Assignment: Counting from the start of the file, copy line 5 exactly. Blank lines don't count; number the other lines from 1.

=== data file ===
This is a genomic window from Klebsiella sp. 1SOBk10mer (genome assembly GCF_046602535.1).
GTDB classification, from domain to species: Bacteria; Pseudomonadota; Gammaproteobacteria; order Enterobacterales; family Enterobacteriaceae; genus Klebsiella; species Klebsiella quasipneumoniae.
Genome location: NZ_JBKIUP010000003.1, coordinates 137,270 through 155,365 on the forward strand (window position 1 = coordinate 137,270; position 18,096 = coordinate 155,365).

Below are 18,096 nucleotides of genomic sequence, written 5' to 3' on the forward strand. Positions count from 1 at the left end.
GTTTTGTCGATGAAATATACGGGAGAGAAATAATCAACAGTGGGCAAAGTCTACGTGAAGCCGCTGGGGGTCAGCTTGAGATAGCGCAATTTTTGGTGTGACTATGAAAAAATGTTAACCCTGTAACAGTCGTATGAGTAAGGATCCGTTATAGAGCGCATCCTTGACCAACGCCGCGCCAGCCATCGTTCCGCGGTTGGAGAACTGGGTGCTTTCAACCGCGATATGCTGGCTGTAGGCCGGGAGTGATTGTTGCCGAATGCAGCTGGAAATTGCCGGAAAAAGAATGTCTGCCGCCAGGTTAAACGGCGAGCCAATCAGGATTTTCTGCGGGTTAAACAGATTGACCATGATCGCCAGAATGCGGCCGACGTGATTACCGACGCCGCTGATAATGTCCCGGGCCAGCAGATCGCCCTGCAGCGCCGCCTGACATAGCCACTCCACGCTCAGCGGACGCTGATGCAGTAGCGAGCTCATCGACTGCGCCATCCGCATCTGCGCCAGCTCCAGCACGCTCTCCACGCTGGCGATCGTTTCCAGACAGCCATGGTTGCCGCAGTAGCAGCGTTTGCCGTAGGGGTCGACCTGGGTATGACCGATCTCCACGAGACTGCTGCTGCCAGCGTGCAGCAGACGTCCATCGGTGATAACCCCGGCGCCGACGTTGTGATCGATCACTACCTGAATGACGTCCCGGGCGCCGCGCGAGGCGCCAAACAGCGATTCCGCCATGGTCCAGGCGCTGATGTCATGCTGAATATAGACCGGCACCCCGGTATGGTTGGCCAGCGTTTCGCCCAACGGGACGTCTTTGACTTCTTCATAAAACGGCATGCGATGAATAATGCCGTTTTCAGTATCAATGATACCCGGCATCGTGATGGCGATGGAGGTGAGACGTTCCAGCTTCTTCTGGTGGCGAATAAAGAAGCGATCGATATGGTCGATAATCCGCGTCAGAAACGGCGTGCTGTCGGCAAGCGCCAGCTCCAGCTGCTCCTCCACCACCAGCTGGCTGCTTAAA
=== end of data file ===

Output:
GTTTTGTCGATGAAATATACGGGAGAGAAATAATCAACAGTGGGCAAAGTCTACGTGAAGCCGCTGGGGGTCAGCTTGAGATAGCGCAATTTTTGGTGTGACTATGAAAAAATGTTAACCCTGTAACAGTCGTATGAGTAAGGATCCGTTATAGAGCGCATCCTTGACCAACGCCGCGCCAGCCATCGTTCCGCGGTTGGAGAACTGGGTGCTTTCAACCGCGATATGCTGGCTGTAGGCCGGGAGTGATTGTTGCCGAATGCAGCTGGAAATTGCCGGAAAAAGAATGTCTGCCGCCAGGTTAAACGGCGAGCCAATCAGGATTTTCTGCGGGTTAAACAGATTGACCATGATCGCCAGAATGCGGCCGACGTGATTACCGACGCCGCTGATAATGTCCCGGGCCAGCAGATCGCCCTGCAGCGCCGCCTGACATAGCCACTCCACGCTCAGCGGACGCTGATGCAGTAGCGAGCTCATCGACTGCGCCATCCGCATCTGCGCCAGCTCCAGCACGCTCTCCACGCTGGCGATCGTTTCCAGACAGCCATGGTTGCCGCAGTAGCAGCGTTTGCCGTAGGGGTCGACCTGGGTATGACCGATCTCCACGAGACTGCTGCTGCCAGCGTGCAGCAGACGTCCATCGGTGATAACCCCGGCGCCGACGTTGTGATCGATCACTACCTGAATGACGTCCCGGGCGCCGCGCGAGGCGCCAAACAGCGATTCCGCCATGGTCCAGGCGCTGATGTCATGCTGAATATAGACCGGCACCCCGGTATGGTTGGCCAGCGTTTCGCCCAACGGGACGTCTTTGACTTCTTCATAAAACGGCATGCGATGAATAATGCCGTTTTCAGTATCAATGATACCCGGCATCGTGATGGCGATGGAGGTGAGACGTTCCAGCTTCTTCTGGTGGCGAATAAAGAAGCGATCGATATGGTCGATAATCCGCGTCAGAAACGGCGTGCTGTCGGCAAGCGCCAGCTCCAGCTGCTCCTCCACCACCAGCTGGCTGCTTAAA